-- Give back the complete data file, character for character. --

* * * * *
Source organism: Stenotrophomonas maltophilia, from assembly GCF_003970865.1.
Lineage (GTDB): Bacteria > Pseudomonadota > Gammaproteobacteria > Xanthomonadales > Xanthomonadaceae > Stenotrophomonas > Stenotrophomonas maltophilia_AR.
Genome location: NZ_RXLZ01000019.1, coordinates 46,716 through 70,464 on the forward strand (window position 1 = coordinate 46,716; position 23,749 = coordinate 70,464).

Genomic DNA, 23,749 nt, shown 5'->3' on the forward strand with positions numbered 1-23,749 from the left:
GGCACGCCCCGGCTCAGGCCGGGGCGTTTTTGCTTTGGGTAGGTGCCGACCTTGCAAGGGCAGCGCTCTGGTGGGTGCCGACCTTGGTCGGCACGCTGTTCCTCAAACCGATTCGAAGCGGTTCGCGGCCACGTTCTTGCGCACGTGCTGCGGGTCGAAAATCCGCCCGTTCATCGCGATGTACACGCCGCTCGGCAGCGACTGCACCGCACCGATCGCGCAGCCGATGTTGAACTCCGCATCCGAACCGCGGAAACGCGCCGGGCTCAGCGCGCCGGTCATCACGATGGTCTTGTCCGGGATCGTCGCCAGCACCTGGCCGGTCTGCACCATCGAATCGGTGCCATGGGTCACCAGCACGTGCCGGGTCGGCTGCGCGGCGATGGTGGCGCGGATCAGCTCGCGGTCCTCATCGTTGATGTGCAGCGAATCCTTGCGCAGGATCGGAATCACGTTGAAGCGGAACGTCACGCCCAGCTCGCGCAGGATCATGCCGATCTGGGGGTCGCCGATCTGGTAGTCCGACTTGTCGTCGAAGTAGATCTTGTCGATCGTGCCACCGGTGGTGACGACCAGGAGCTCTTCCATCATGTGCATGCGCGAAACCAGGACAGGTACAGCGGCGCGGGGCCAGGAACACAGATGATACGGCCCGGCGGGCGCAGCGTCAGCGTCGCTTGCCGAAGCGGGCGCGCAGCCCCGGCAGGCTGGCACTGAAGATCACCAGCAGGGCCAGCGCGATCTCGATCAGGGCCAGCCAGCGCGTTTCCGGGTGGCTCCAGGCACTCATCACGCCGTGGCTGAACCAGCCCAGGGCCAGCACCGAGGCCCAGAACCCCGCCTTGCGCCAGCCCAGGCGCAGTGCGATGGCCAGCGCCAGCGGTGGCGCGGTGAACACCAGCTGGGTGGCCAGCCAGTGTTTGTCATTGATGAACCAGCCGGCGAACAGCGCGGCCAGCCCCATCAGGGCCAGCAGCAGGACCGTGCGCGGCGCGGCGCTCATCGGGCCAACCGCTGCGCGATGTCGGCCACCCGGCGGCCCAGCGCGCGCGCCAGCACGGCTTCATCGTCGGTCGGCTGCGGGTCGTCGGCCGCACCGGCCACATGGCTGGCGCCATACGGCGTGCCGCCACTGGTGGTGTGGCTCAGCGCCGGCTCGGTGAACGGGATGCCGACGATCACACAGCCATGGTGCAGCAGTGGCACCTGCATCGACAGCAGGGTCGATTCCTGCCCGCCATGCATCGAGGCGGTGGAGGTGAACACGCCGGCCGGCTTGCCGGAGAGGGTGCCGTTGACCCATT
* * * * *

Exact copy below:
Source organism: Stenotrophomonas maltophilia, from assembly GCF_003970865.1.
Lineage (GTDB): Bacteria > Pseudomonadota > Gammaproteobacteria > Xanthomonadales > Xanthomonadaceae > Stenotrophomonas > Stenotrophomonas maltophilia_AR.
Genome location: NZ_RXLZ01000019.1, coordinates 46,716 through 70,464 on the forward strand (window position 1 = coordinate 46,716; position 23,749 = coordinate 70,464).

Genomic DNA, 23,749 nt, shown 5'->3' on the forward strand with positions numbered 1-23,749 from the left:
GGCACGCCCCGGCTCAGGCCGGGGCGTTTTTGCTTTGGGTAGGTGCCGACCTTGCAAGGGCAGCGCTCTGGTGGGTGCCGACCTTGGTCGGCACGCTGTTCCTCAAACCGATTCGAAGCGGTTCGCGGCCACGTTCTTGCGCACGTGCTGCGGGTCGAAAATCCGCCCGTTCATCGCGATGTACACGCCGCTCGGCAGCGACTGCACCGCACCGATCGCGCAGCCGATGTTGAACTCCGCATCCGAACCGCGGAAACGCGCCGGGCTCAGCGCGCCGGTCATCACGATGGTCTTGTCCGGGATCGTCGCCAGCACCTGGCCGGTCTGCACCATCGAATCGGTGCCATGGGTCACCAGCACGTGCCGGGTCGGCTGCGCGGCGATGGTGGCGCGGATCAGCTCGCGGTCCTCATCGTTGATGTGCAGCGAATCCTTGCGCAGGATCGGAATCACGTTGAAGCGGAACGTCACGCCCAGCTCGCGCAGGATCATGCCGATCTGGGGGTCGCCGATCTGGTAGTCCGACTTGTCGTCGAAGTAGATCTTGTCGATCGTGCCACCGGTGGTGACGACCAGGAGCTCTTCCATCATGTGCATGCGCGAAACCAGGACAGGTACAGCGGCGCGGGGCCAGGAACACAGATGATACGGCCCGGCGGGCGCAGCGTCAGCGTCGCTTGCCGAAGCGGGCGCGCAGCCCCGGCAGGCTGGCACTGAAGATCACCAGCAGGGCCAGCGCGATCTCGATCAGGGCCAGCCAGCGCGTTTCCGGGTGGCTCCAGGCACTCATCACGCCGTGGCTGAACCAGCCCAGGGCCAGCACCGAGGCCCAGAACCCCGCCTTGCGCCAGCCCAGGCGCAGTGCGATGGCCAGCGCCAGCGGTGGCGCGGTGAACACCAGCTGGGTGGCCAGCCAGTGTTTGTCATTGATGAACCAGCCGGCGAACAGCGCGGCCAGCCCCATCAGGGCCAGCAGCAGGACCGTGCGCGGCGCGGCGCTCATCGGGCCAACCGCTGCGCGATGTCGGCCACCCGGCGGCCCAGCGCGCGCGCCAGCACGGCTTCATCGTCGGTCGGCTGCGGGTCGTCGGCCGCACCGGCCACATGGCTGGCGCCATACGGCGTGCCGCCACTGGTGGTGTGGCTCAGCGCCGGCTCGGTGAACGGGATGCCGACGATCACACAGCCATGGTGCAGCAGTGGCACCTGCATCGACAGCAGGGTCGATTCCTGCCCGCCATGCATCGAGGCGGTGGAGGTGAACACGCCGGCCGGCTTGCCGGAGAGGGTGCCGTTGACCCATT